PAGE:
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Tuition hike exceeds cap

Students In Castlegar are up in arms over Selkirk College’s recently proposed tuition hikes, claiming the increase surpasses a cap imposed by the province a decade ago.

While the government has mandated a maximum tuition increase of two per cent per year, Selkirk’s proposed increase, put forth at a January board meeting, will increase fees by a total of 6.5 per cent.

The Selkirk College Student Union released a statement this week claiming the College is “circumventing provincial tuition fee policy.”

“As students we find it unreasonable that we have to pay for this,” said Shane Fedderson, external director Selkirk College Student Union.

Selkirk College, meanwhile, claims they have had an “indication” the province will allow for the tripling of previous fee increases.

“We got an indication in the fall that the province would allow institutions to consider new fees in three areas: either for new technology, for student experiential learning, like workplace placements or co-op placements, and for student service areas around mental health, student wellness, violence-free initiatives, things like that,” said Neil Coburn, vice-president of education and students at the college. “We did look at the student wellness part and the transitions to employment part. Those are both areas that we either have some programs we’d like to expand or some projects we’ve run as pilot projects through one-time funding.”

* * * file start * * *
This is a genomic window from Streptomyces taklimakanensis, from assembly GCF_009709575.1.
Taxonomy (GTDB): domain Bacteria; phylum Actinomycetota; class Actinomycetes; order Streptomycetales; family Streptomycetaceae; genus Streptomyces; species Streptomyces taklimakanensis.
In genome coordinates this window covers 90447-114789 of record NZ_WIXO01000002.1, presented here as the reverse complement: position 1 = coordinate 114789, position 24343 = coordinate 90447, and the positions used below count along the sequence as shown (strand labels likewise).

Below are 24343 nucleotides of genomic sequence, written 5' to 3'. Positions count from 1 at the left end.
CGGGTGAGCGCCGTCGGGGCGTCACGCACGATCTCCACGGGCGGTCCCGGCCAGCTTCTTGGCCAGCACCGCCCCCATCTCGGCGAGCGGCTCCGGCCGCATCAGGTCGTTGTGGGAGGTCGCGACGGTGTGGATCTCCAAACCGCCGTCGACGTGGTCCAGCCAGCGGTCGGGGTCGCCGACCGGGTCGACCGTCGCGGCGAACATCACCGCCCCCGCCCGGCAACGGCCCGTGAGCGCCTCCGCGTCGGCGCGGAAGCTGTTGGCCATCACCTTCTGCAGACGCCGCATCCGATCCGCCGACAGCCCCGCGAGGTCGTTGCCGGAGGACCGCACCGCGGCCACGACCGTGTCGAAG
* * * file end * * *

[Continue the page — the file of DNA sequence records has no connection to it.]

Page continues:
The 4.5 per cent fee increase above the mandated two per cent maximum is being called a “Student Services Fee.”

Coburn says for an average student, the extra fee will cost about $140 per year.

“We’ve provided the same information to the province on what we’re proposing and what our rationale is and we haven’t received any objection to us doing that,” he said.

The Minister of Advanced Education, Andrew Wilkinson, says the Selkirk College board is responsible for its own tuition.

“The Selkirk College Board is responsible for approving fees, both mandatory and tuition, at the institution, ensuring the cap on tuition increases of two percent annually,” Wilkinson said in a written statement. “Institutions may introduce new mandatory fees for new services if there is a clear benefit to students.”

But the student union’s Feddersen says the province is “losing control” of the college.

“The BC Liberals have mismanaged colleges and universities to the extent that their policy is now being ignored,” said Feddersen. “Through incompetence, Minister Andrew Wilkinson is losing control of Selkirk College.”

The college’s Coburn says these extra fees are vital to supporting student’s emerging needs.

“I think there’s a recognition that there are other areas that we are now creating new services in that hadn’t existed before,” Coburn said. “I think over the last three years the number of mental health issues we’ve had to deal with students has increased by 260 per cent. And that’s not a Selkirk issue, that’s an issue across the province and across the country.”

The board will vote on the proposed increases on Feb. 23. Coburn says the board has invited the student union to the meeting. 

“The board realizes that tuition fees are a sensitive issue with students so they want to hear what the student voice is.”